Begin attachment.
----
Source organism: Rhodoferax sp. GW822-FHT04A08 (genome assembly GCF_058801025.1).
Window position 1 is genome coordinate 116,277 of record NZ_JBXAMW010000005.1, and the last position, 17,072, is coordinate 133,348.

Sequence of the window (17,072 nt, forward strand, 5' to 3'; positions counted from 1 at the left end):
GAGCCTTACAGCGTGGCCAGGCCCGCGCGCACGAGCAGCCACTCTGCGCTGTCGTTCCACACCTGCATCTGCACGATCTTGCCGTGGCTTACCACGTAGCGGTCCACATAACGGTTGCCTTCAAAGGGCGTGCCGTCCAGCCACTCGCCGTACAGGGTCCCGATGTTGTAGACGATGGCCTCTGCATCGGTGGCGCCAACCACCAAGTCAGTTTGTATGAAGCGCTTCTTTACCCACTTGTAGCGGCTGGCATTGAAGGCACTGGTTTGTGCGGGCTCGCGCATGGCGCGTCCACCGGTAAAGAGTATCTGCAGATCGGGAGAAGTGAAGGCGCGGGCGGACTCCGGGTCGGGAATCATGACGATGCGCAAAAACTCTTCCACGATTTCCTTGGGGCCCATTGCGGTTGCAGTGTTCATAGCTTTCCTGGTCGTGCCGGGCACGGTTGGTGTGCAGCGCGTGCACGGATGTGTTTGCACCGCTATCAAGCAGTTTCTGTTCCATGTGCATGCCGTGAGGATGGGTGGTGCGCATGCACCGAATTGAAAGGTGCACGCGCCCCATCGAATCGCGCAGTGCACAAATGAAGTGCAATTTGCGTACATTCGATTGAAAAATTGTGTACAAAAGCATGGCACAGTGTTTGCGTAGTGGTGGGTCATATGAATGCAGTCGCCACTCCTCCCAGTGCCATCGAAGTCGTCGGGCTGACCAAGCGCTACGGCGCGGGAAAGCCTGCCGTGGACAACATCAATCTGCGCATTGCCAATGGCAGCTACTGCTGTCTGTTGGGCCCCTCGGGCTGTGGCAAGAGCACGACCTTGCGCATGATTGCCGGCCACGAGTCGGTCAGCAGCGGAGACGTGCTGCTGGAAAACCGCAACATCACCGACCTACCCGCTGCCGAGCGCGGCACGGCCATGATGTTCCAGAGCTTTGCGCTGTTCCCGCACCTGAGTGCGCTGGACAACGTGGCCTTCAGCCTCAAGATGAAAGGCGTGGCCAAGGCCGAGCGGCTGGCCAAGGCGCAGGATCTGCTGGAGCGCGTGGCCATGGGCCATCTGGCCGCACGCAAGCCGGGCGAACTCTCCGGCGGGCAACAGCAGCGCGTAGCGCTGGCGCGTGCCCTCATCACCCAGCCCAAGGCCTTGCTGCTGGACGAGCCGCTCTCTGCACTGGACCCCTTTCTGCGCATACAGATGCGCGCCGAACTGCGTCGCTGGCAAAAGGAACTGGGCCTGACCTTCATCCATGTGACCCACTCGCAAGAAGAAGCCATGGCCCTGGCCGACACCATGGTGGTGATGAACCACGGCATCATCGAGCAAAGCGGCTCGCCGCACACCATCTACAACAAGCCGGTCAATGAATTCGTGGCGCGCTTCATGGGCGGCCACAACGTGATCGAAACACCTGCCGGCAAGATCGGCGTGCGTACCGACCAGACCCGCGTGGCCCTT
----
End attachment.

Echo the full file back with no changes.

Source organism: Rhodoferax sp. GW822-FHT04A08 (genome assembly GCF_058801025.1).
Window position 1 is genome coordinate 116,277 of record NZ_JBXAMW010000005.1, and the last position, 17,072, is coordinate 133,348.

Sequence of the window (17,072 nt, forward strand, 5' to 3'; positions counted from 1 at the left end):
GAGCCTTACAGCGTGGCCAGGCCCGCGCGCACGAGCAGCCACTCTGCGCTGTCGTTCCACACCTGCATCTGCACGATCTTGCCGTGGCTTACCACGTAGCGGTCCACATAACGGTTGCCTTCAAAGGGCGTGCCGTCCAGCCACTCGCCGTACAGGGTCCCGATGTTGTAGACGATGGCCTCTGCATCGGTGGCGCCAACCACCAAGTCAGTTTGTATGAAGCGCTTCTTTACCCACTTGTAGCGGCTGGCATTGAAGGCACTGGTTTGTGCGGGCTCGCGCATGGCGCGTCCACCGGTAAAGAGTATCTGCAGATCGGGAGAAGTGAAGGCGCGGGCGGACTCCGGGTCGGGAATCATGACGATGCGCAAAAACTCTTCCACGATTTCCTTGGGGCCCATTGCGGTTGCAGTGTTCATAGCTTTCCTGGTCGTGCCGGGCACGGTTGGTGTGCAGCGCGTGCACGGATGTGTTTGCACCGCTATCAAGCAGTTTCTGTTCCATGTGCATGCCGTGAGGATGGGTGGTGCGCATGCACCGAATTGAAAGGTGCACGCGCCCCATCGAATCGCGCAGTGCACAAATGAAGTGCAATTTGCGTACATTCGATTGAAAAATTGTGTACAAAAGCATGGCACAGTGTTTGCGTAGTGGTGGGTCATATGAATGCAGTCGCCACTCCTCCCAGTGCCATCGAAGTCGTCGGGCTGACCAAGCGCTACGGCGCGGGAAAGCCTGCCGTGGACAACATCAATCTGCGCATTGCCAATGGCAGCTACTGCTGTCTGTTGGGCCCCTCGGGCTGTGGCAAGAGCACGACCTTGCGCATGATTGCCGGCCACGAGTCGGTCAGCAGCGGAGACGTGCTGCTGGAAAACCGCAACATCACCGACCTACCCGCTGCCGAGCGCGGCACGGCCATGATGTTCCAGAGCTTTGCGCTGTTCCCGCACCTGAGTGCGCTGGACAACGTGGCCTTCAGCCTCAAGATGAAAGGCGTGGCCAAGGCCGAGCGGCTGGCCAAGGCGCAGGATCTGCTGGAGCGCGTGGCCATGGGCCATCTGGCCGCACGCAAGCCGGGCGAACTCTCCGGCGGGCAACAGCAGCGCGTAGCGCTGGCGCGTGCCCTCATCACCCAGCCCAAGGCCTTGCTGCTGGACGAGCCGCTCTCTGCACTGGACCCCTTTCTGCGCATACAGATGCGCGCCGAACTGCGTCGCTGGCAAAAGGAACTGGGCCTGACCTTCATCCATGTGACCCACTCGCAAGAAGAAGCCATGGCCCTGGCCGACACCATGGTGGTGATGAACCACGGCATCATCGAGCAAAGCGGCTCGCCGCACACCATCTACAACAAGCCGGTCAATGAATTCGTGGCGCGCTTCATGGGCGGCCACAACGTGATCGAAACACCTGCCGGCAAGATCGGCGTGCGTACCGACCAGACCCGCGTGGCCCTT